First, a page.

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UK Election 2015, what Does It Mean For The UK, Europe & Canada?

At the BCCTC breakfast meeting, UK Election 2015, what Does It Mean For The UK, Europe & Canada? hosted by the law firm Gowlings, Kevin McGurgan, British Consul General in Toronto begged off commenting on the results because members of the Foreign & Commonwealth Office do not comment on political matters.

However, he did he take the opportunity on the 70th anniversary of VE Day to thank Canada for its contributions and sacrifice that led to the Allied victory.

Before taking up his position in Toronto as HM Consul General and Director-General for UK Trade & Investment in August 2014, Kevin served for four years as the Consul-General in Florida based in Miami.

Earlier in his career, he served short stints in Russia, Pakistan, Saudi Arabia and Syria, press officer to the UK’s Permanent Representation to the European Union, political and consular officer in Bosnia and as Head of the Political & Economic team in Sweden which focused on European policy issues and counter-terrorism.

This is not his first contact with Canadians. His work in London on the NATO Provincial Reconstruction Team in Afghanistan enabled him to work closely with Canadian representatives in a neighbouring province. In addition, he also assisted the Canadian delegation to the United Nations in New York implement sanctions in various trouble spots in Africa, the Middle East and Asia.

However, a distinguished panel consisting of Andrew Spence, a Scotia Bank vice-president, Mel Cappe, U. of Toronto professor and former Canadian High Commissioner to the United Kingdom, Hershell Ezrin senior counsel, Global Public Affairs and moderator, Philip Crawley, Globe & Mail publisher & CEO was free from any such constraints.

The members concluded that the majority victory might make future minority governments similar to the Conservative--Liberal Democratic coalition less appealing. The smaller parties now face serious challenges -- finding new leaders and deciding what they stand for.

Regarding the role of pre-election polls in the UK and elsewhere, panel members pointed out that their lack of accuracy may result from citizens, who increasingly now decide how they will vote much later in the process. One panelist noted that the mere act of polling may alter the results in the same way as in scientific experiments as a result of the uncertainty principle which states that just by taking the temperature of a liquid may affect the liquid itself. In contrast, exit polls offer more certainty since people are less likely to lie about how they just voted.

While the media typically focus on voter turnout numbers, elections are usually won or lost by a party’s ability to get its supporters into the polling booth. While leader’ policies and personalities are important, hope and fear are main levers they can pull to gain voters’ attention.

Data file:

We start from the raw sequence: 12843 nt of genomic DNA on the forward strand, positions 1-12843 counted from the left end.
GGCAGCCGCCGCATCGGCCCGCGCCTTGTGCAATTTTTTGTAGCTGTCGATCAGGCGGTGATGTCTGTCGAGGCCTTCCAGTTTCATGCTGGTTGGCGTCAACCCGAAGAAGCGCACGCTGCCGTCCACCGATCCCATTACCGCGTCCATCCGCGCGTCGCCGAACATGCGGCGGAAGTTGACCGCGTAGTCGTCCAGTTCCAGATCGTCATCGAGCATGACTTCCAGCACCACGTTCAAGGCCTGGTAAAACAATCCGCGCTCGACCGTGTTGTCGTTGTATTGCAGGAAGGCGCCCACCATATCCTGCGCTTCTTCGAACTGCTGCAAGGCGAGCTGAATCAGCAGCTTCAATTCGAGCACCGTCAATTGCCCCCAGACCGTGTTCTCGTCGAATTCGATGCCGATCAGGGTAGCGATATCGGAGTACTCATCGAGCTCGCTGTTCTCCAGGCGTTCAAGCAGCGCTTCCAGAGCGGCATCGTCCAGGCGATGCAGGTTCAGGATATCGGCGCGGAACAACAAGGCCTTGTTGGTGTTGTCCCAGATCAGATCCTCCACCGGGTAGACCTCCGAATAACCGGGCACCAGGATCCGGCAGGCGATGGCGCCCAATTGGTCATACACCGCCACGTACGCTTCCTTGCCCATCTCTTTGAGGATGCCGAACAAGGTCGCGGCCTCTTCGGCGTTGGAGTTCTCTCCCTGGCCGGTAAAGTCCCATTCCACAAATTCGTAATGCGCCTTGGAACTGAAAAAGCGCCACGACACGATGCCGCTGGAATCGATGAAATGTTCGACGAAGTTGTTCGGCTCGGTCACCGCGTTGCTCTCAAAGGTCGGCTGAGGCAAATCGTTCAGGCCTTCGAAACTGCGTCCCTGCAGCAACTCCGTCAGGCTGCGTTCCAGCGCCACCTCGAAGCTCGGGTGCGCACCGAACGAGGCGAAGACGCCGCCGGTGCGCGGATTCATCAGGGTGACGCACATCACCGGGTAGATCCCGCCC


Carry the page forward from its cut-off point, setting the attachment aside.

While Mr. Cameron’s job as prime minister is secure, the country he governs is beset with several serious challenges. panel members concluded that internally, the “Scottish question” will continue to be the “low-grade fever” of British politics and the resultant regionalism/nationalism tug of war will add uncertainty to the United Kingdom for some time.

The Scottish National Party winning 56 out of the 59 seats in Scotland was no real surprise after the very close Yes vote in last September’s separation referendum. The panel compared it to the tight 1995 provincial vote in which Quebeckers defeated a proposal to separate from Canada by the slimmest of margins.

Externally, the Conservative Party has gone on record to hold a national referendum by 2017 to decide whether the United Kingdom should leave the European Union. Panel members hoped that citizens would vote with their heads not their hearts.

Panelists indicated that chances of a so-called British exit or Brexit are low since London has now become the financial, business and legal service centre for Europe that attracts European millenials seeking to climb up the corporate ladder.

London is meeting that challenge through residential and business real estate developments supported by massive infrastructure investments such the Crossrail underground project. One panelist contrasted Crossrail’s rapid progress with the slow pace of Toronto’s own transit plans, which appear to be beholden to local, micro-political interests. However, London’s increasing financial clout may also exacerbate the north-south economic divergence within England and Scotland.

In closing, panelists concluded that the infrastructure sector might be a sweet spot for Canadian investors such as pension funds and hedge funds seeking to expand their portfolios. Among other things, the relevant UK laws and regulations are business friendly making the rights of ownership clear and above board.

To end this informative discussion, John Sleeman a long time supporter of the BCCTC, was inducted as new patron of the BCCTC, he received a medal and talked about his family’s history of trade.


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